The Guardian/20 September 2017
Tony Abbott is reportedly threatening to cross the floor to vote against a clean energy target, warning Malcolm Turnbull it would be “unconscionable” for the government to do anything to further encourage investment in renewable energy.
Abbott told Sky News on Tuesday evening the government had to address market failure by providing base-load power and building coal-fired power stations.
“If we can have Snowy 2.0, let’s have Hazelwood 2.0, and get on with it,” he said, drawing a comparison between the prime minister’s support for pumped hydro power and calls within the Coalition for a new coal-fired power station.
Abbott said there was “no chance” that the Coalition party room would support a significant increase in the amount of renewables in the system, warning that Liberal MPs had “extremely serious reservations” about a clean energy target.
Asked whether he would support a CET, he replied: “It would be unconscionable, I underline that word unconscionable, for a government that was originally elected promising to abolish the carbon tax and end Labor’s climate change obsessions to go further down the renewables path.”
His latest comments are the clearest signal that he would cross the floor over the issue, joining the Nationals MP George Christensen in leading a potential backbench revolt – although the government could still pass the policy if it reached a bipartisan agreement with Labor.
The Liberal MP Craig Kelly, who chairs the backbench committee on environment and energy, said his position on a CET would depend on how it was structured but he did not rule out crossing the floor.
“There is a real concern amongst a considerable number of us that if we adopted a CET in a specific format, it would put pressure on electricity prices,” he said. “That is something we couldn’t accept.”
Kelly believes the renewable energy target should be frozen for a number of years and increased more steeply closer to 2030 to meet Paris agreement commitments.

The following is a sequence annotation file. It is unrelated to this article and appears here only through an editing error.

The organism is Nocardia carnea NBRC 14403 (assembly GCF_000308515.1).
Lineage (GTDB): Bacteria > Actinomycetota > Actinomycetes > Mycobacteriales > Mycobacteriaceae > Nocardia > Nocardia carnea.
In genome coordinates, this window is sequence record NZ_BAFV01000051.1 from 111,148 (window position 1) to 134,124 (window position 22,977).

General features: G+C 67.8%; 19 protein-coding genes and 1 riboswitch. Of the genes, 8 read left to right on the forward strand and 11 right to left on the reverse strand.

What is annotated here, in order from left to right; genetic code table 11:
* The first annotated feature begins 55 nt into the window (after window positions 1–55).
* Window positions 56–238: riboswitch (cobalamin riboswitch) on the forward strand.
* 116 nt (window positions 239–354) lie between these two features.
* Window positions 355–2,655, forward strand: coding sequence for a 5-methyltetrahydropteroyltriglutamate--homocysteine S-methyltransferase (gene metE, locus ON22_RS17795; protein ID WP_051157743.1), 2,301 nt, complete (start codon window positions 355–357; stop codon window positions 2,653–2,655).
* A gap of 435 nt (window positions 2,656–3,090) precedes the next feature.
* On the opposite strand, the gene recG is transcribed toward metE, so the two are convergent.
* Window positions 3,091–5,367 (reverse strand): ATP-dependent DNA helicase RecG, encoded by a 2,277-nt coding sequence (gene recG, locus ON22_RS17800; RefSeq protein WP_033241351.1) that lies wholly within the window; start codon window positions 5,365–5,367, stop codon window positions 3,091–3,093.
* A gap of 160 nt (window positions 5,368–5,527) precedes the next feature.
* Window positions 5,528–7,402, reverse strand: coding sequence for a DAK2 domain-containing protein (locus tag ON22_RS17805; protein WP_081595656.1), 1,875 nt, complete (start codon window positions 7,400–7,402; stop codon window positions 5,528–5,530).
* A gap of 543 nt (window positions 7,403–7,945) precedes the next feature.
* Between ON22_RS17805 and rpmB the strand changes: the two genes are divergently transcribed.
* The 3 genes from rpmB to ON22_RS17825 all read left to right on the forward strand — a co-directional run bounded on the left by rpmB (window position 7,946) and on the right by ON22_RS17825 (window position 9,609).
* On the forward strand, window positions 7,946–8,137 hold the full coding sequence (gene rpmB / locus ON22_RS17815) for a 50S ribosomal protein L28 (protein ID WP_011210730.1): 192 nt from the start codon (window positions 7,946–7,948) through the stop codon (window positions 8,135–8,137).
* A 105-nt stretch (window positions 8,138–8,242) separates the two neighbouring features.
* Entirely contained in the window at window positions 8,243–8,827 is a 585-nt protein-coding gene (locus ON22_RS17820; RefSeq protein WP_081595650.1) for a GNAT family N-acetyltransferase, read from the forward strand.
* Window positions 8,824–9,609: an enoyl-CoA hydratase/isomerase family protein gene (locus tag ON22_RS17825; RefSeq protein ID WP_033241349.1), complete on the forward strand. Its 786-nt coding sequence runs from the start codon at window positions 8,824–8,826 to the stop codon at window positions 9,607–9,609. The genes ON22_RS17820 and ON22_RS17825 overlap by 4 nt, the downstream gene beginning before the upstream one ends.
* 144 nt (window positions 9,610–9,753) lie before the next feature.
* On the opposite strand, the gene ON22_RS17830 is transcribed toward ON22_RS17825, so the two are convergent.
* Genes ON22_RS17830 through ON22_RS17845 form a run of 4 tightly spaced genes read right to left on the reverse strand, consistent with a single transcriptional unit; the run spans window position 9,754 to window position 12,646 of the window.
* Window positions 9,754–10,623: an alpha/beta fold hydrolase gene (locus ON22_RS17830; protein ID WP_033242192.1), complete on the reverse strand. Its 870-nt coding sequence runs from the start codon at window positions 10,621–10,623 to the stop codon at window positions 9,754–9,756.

Energy analysts and power companies have said that high-efficiency low-emissions coal power stations are not commercially viable and may not be until 2030 and the Clean Energy Finance Corporation has called it a “risky investment” the government should steer clear of.
But in an opinion piece on Wednesday Abbott claimed the unviability of coal power stations was not an instance of market failure but “government failure” because coal had to compete against $3bn a year of subsidies that give the renewables sector an “unfair advantage”.
On Tuesday Turnbull shot back at Abbott’s earlier comments that policy encouraging renewables risked “de-industrialising” Australia.
“I won’t comment on that other than to say we have a renewable energy target that was actually put in place by Tony Abbott in 2015, it is legislated,” Turnbull told 4BC Radio. “And that is in place until 2020. What we’re looking at is the future policy after 2020 to 2030.”
Abbott said that “green religion” had been allowed to trump common sense “for the best part of a decade and a half”, including his two years as prime minister when the RET was legislated. “Knowing what we know now we should’ve gone a lot further than we did.”
He appeared to blame his colleagues for his decision not to scrap the RET, saying that when he was party leader he did not have “the luxury of a personal view” but he had “never been a true believer in this stuff”.
Asked if he would scrap the RET immediately, Abbott said the government had to respect investments made under the existing system owing to sovereign risk, but there should be “no further subsidies, no additional renewables”.
In the opinion piece he explained the government should try to legislate a freeze in the RET, even if it was blocked by the Senate, because it would help the Coalition have a “legislative fight” with Labor, not just a rhetorical one.
Abbott said climate change was “significant” but “by no means the greatest moral challenge of our time”, as it was described by Kevin Rudd.
Turnbull wants to keep AGL’s coal power station Liddell open beyond its planned 2022 closure but has shown less enthusiasm for building new coal power stations.
On Tuesday he said a HELE coal-power station could be built in north Queensland if the LNP’s Tim Nicholls were elected “and the state decides to build one”. Such a project would qualify for funds from the northern Australia infrastructure facility, he said.
AGL has warned that keeping Liddell open for an extra decade could cost $900m.
Labor has focused on lowering energy prices through increased intervention in the gas market, calling on the Turnbull government to increase transparency to help manufacturers facing rising prices and tight supply.
News Source: The Guardian